It’s also part of the culture to show (or not) what you have or indicators of wealth or the status of an individual.

Because the value sb will see in himself might be linked to them. In his eyes or a portion of the population, but not in someone else’s eyes.

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And not just that. Whenever some new device is released, sooner or later more and more people start using it and as a result societies create a use for them.
What initially was a luxury product, then becomes a necessity or at least something that not just your friends, but even your government assumes everyone owns.

Social influencers/social media does cause depression. Simply put you see a person’s page and each post they are eating, doing or owning something out of reach. So followers believe that person’s life is joyful like that every day. But in reality they are just “snapshots” of their best days.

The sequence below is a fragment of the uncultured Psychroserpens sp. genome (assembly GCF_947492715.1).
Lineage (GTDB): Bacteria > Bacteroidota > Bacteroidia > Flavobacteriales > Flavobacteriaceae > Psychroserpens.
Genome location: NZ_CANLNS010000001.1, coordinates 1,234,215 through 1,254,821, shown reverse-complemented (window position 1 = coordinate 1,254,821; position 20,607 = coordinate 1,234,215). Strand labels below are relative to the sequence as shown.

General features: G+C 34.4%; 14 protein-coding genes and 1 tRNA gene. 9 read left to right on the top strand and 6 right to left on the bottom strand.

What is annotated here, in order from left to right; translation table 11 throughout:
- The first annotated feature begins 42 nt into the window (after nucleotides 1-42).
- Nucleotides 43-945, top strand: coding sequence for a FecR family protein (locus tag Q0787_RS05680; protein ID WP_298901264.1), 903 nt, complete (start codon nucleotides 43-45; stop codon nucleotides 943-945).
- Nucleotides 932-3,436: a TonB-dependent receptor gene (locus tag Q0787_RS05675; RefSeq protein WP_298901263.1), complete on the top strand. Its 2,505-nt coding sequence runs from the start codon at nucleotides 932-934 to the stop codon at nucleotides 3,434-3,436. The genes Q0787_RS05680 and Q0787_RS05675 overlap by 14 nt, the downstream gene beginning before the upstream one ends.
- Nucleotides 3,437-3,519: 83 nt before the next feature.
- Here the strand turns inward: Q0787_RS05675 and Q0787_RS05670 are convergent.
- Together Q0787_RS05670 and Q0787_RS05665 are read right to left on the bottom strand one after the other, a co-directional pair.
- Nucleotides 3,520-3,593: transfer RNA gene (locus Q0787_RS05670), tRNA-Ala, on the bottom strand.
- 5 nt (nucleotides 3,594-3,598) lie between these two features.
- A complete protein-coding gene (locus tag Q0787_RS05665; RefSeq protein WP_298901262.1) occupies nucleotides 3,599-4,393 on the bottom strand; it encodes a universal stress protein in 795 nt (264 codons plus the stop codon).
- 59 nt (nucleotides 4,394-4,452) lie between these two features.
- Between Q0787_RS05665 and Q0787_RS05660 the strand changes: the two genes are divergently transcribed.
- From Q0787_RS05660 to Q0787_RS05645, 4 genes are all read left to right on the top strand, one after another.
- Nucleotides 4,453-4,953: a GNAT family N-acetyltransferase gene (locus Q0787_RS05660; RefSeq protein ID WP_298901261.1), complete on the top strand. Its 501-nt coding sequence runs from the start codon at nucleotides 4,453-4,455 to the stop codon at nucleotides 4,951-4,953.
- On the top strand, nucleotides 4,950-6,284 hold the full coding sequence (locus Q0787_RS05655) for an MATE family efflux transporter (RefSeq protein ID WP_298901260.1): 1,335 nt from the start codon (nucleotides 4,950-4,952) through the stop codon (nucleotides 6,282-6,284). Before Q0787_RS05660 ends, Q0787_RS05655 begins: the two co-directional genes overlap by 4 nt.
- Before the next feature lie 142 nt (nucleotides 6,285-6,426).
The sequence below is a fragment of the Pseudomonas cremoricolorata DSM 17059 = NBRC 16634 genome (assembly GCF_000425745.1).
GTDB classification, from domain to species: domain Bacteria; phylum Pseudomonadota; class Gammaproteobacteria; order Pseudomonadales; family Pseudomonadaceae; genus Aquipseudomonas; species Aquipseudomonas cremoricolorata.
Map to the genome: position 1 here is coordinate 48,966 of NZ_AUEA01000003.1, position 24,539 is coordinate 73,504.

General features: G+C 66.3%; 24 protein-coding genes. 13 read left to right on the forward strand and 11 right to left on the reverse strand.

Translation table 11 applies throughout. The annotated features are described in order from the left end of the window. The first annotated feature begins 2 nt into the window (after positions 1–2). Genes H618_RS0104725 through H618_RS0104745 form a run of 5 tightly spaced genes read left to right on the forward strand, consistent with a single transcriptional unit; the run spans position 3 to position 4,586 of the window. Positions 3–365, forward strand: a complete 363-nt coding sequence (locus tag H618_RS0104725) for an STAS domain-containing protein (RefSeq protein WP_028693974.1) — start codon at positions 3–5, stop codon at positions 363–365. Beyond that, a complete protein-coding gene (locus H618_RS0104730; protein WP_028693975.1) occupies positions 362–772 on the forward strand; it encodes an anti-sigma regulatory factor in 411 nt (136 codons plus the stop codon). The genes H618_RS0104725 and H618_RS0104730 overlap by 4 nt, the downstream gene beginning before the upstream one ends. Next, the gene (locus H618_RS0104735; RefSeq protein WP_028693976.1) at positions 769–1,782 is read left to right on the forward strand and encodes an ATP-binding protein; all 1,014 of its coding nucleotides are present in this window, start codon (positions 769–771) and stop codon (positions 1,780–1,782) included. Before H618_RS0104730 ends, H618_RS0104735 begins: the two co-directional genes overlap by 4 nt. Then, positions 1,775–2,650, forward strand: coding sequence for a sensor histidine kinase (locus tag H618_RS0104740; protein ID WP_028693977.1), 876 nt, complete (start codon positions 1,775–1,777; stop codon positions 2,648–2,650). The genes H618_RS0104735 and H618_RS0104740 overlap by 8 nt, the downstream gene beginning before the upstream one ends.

Here is the thing most people can’t buy the best car or best home right. However most people can buy the best phone. So naturally we reach out towards what the most rich can buy to feel part of their success and feel part of the group.

Ask the question if a person lost their job, home and belongings - Are they still the same person. Measure a person’s value of their character.

As technology grows we become less humane. Seriously put the phone away when with friends, stop sending messages and actually make a phone call. Leave the house and meet up.

So whether we like it or not every country has their own social hierarchy. Look at India’s Caste system. Even developed countries have same system but no one wants to admit it is just more discrete.